If George Bailey’s daughter was right when she said every time a bell rings an angel gets its wings then publisher Dan Goetz and I winged an entire battalion last Tuesday night. Standing in the vestibule of Newton’s Hy-Vee, Dan and I had the last shift of the night to ring for The Salvation Army, a longstanding tradition at the paper.
We were blessed with modest weather, which is always a gift once you reach late November in Iowa. I’d worn an extra pair of socks just in case, working off the advice of an old photographer who once told me, you can always take off your coat when it gets too hot, but you can’t put on a coat you didn’t bring with you.
I’m guessing that I spent a little extra time gearing up for my one hour shift than Dan did, but that’s because I’m still a little new at this. A confession; I’m a reluctant volunteer, and I’ve never been a joiner. As reporters, we get used to watching things from the sidelines without ever getting a chance to participate. I’ve sat through hundreds of meetings without ever saying a word, writing the words of others down as fast as I can. Like the old story about the cobbler’s children, the last thing I want to do when I’m not working is attend another meeting, which is why I can honestly say I’ve never attended a city council meeting, or a school board meeting, or really any other meeting as a private citizen.
I’d be lying if I told you I was excited about volunteering, rather I did it out of guilt. Monday morning there will still plenty of open spaces on the sign up sheet for bell ringing, and my editor, Abigail Pelzer, sent out an email urging all of us to sign for a shift. Reluctantly, I added my name to the list.
It’s not that I don’t see the value of volunteering, like most folks, I’m hesitant to get out of my comfort zone. My parents are doubtlessly a little disappointed. Not only did they raise me better, they’ve always set the example. Growing up my brother and I usually only ate dinner at night with my mom, dad was always serving on one committee or another. As president of the Waukee Public Library Foundation, dad was instrumental in helping the library fundraise enough money to move out of the old fire station and into a disused church that more than tripled the space of the fire station library. Dad was also volunteering somewhere, serving on a board, lending his time to different organizations. As Boy Scouts, my dad was the troop leader, which meant come popcorn sale time our garage was filled with boxes and boxes of popcorn that we’d spend entire weekends sorting.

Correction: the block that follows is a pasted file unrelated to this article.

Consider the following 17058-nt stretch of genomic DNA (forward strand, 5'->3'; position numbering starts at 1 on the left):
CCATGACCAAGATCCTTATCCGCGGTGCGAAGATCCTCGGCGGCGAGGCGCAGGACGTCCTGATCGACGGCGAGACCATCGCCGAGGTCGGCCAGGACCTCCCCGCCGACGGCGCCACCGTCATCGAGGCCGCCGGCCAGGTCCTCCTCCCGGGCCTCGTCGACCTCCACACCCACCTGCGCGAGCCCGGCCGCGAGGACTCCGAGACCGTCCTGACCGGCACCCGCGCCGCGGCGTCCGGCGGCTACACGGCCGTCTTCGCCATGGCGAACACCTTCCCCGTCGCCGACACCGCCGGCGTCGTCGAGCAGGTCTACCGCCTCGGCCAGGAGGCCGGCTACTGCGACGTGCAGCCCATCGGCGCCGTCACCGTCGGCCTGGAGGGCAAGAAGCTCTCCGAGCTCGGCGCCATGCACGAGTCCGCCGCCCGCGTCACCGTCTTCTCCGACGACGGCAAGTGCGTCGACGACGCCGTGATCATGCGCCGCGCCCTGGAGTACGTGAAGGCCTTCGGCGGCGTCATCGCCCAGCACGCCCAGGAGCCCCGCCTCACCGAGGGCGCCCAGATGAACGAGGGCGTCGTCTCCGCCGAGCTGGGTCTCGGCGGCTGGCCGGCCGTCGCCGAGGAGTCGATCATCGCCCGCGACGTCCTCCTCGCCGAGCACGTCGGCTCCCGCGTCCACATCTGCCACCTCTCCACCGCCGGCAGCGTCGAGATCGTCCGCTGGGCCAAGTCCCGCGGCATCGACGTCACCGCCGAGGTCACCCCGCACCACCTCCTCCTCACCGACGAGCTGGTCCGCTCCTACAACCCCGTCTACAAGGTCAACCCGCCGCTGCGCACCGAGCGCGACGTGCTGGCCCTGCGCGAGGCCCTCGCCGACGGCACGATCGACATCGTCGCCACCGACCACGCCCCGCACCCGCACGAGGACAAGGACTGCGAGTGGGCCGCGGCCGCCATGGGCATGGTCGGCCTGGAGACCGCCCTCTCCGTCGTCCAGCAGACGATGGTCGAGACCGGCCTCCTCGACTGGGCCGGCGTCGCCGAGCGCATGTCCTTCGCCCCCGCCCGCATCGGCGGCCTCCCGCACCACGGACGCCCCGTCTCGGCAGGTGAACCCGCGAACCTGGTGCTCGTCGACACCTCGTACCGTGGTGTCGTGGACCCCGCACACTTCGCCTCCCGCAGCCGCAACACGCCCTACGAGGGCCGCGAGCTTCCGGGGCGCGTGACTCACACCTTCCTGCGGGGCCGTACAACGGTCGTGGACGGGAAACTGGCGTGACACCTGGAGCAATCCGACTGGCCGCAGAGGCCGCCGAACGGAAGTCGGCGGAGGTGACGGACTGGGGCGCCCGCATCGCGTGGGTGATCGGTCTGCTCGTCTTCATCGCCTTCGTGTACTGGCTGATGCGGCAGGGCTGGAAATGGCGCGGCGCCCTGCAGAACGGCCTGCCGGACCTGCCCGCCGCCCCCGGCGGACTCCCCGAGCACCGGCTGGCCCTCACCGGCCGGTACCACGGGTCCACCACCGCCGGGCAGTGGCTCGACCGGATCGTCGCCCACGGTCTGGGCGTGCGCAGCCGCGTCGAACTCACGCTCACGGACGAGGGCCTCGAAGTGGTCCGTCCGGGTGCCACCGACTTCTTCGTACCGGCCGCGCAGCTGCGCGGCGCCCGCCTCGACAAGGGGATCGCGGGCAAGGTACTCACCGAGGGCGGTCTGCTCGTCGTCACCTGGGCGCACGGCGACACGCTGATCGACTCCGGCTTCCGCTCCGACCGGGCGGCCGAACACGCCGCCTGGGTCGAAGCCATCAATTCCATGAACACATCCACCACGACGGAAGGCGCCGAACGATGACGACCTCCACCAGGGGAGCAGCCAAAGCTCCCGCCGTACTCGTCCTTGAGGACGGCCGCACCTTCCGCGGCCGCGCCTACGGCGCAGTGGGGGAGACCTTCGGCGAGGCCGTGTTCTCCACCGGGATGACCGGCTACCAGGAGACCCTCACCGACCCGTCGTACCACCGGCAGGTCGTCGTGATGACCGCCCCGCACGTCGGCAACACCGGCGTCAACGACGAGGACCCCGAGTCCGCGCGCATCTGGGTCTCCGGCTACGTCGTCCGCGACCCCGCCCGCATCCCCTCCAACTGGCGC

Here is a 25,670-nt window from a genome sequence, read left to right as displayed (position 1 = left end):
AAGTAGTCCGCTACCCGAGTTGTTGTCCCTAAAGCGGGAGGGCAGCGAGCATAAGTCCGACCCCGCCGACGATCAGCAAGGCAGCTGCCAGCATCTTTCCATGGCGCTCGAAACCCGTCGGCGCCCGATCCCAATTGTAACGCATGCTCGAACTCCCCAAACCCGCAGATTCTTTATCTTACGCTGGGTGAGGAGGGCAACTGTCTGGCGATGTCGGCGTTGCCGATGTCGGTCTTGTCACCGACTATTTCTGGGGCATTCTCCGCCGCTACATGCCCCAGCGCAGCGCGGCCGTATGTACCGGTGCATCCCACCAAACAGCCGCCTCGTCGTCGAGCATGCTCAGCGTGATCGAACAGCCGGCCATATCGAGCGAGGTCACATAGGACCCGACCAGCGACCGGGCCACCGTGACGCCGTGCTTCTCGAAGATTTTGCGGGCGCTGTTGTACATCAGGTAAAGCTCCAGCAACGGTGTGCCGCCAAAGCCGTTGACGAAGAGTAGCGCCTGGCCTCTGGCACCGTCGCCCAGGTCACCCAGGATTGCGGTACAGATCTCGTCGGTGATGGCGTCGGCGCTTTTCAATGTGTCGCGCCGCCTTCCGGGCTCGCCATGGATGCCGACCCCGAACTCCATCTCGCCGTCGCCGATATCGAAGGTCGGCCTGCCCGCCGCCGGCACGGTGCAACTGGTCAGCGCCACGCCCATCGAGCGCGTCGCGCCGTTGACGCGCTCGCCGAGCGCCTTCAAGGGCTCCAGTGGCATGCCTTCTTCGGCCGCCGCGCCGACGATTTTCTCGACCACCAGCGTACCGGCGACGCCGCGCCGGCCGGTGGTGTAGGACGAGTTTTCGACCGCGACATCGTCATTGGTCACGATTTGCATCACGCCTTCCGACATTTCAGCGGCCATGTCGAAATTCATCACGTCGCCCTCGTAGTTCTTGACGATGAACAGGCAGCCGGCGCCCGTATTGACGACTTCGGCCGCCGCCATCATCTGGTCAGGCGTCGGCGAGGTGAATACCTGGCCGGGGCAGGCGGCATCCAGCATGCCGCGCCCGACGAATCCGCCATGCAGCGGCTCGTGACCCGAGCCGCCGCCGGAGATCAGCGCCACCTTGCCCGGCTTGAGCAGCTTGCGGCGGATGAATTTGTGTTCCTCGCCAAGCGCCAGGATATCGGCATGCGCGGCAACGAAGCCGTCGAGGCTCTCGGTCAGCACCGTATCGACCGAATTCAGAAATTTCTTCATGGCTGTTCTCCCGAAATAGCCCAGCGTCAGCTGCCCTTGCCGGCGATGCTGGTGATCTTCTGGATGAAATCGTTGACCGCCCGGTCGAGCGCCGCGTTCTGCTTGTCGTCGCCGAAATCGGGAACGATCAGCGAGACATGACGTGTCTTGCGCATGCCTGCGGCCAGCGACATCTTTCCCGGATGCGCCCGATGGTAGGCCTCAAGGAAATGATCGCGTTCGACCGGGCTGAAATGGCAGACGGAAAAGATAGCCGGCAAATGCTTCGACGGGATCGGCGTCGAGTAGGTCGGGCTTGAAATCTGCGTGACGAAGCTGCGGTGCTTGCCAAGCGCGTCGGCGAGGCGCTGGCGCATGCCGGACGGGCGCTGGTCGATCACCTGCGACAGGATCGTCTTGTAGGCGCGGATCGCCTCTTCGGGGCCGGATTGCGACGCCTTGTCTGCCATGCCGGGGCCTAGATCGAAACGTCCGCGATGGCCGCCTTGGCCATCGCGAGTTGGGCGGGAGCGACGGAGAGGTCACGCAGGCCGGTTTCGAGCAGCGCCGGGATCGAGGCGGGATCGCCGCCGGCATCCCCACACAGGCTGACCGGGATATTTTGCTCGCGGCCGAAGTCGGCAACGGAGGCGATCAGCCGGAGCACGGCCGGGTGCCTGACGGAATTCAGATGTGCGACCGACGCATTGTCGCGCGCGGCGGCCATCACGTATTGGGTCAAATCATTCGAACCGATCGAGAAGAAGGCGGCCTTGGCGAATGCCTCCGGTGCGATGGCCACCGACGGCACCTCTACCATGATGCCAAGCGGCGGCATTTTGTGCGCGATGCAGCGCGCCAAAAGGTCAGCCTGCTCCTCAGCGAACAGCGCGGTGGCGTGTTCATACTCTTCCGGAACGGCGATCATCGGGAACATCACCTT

So how’d the apple fall so far from the tree?
The only explanation I can offer is that maybe I’m burned out on volunteering, even though I’ve done so little of it. Like yardwork, it was a big part of my childhood, which explains the leaves are still piling up in my yard, the day before it’s supposed to snow. Maybe the trick for me is just getting over the hump.
Because once I got there, I had fun. I really enjoyed ringing the bell, even though the ding makes it impossible to carry on any sort of conversation. I’m competitive, so I tried to make sure I greeted every single person who walked through the door, and Newton being Newton, I know you’re not surprised to hear that I saw quite a few people I knew.
While I can’t claim my vigorous ringing strategy alone is the result, I was pretty excited to see a staff email that went out the next day that said the paper’s staff was responsible for the highest single day of donations yet. The Salvation Army plays an important role in our community, and I’m glad to support them, no matter how much of a reluctant volunteer I might be.
Contact David Dolmage at email@example.com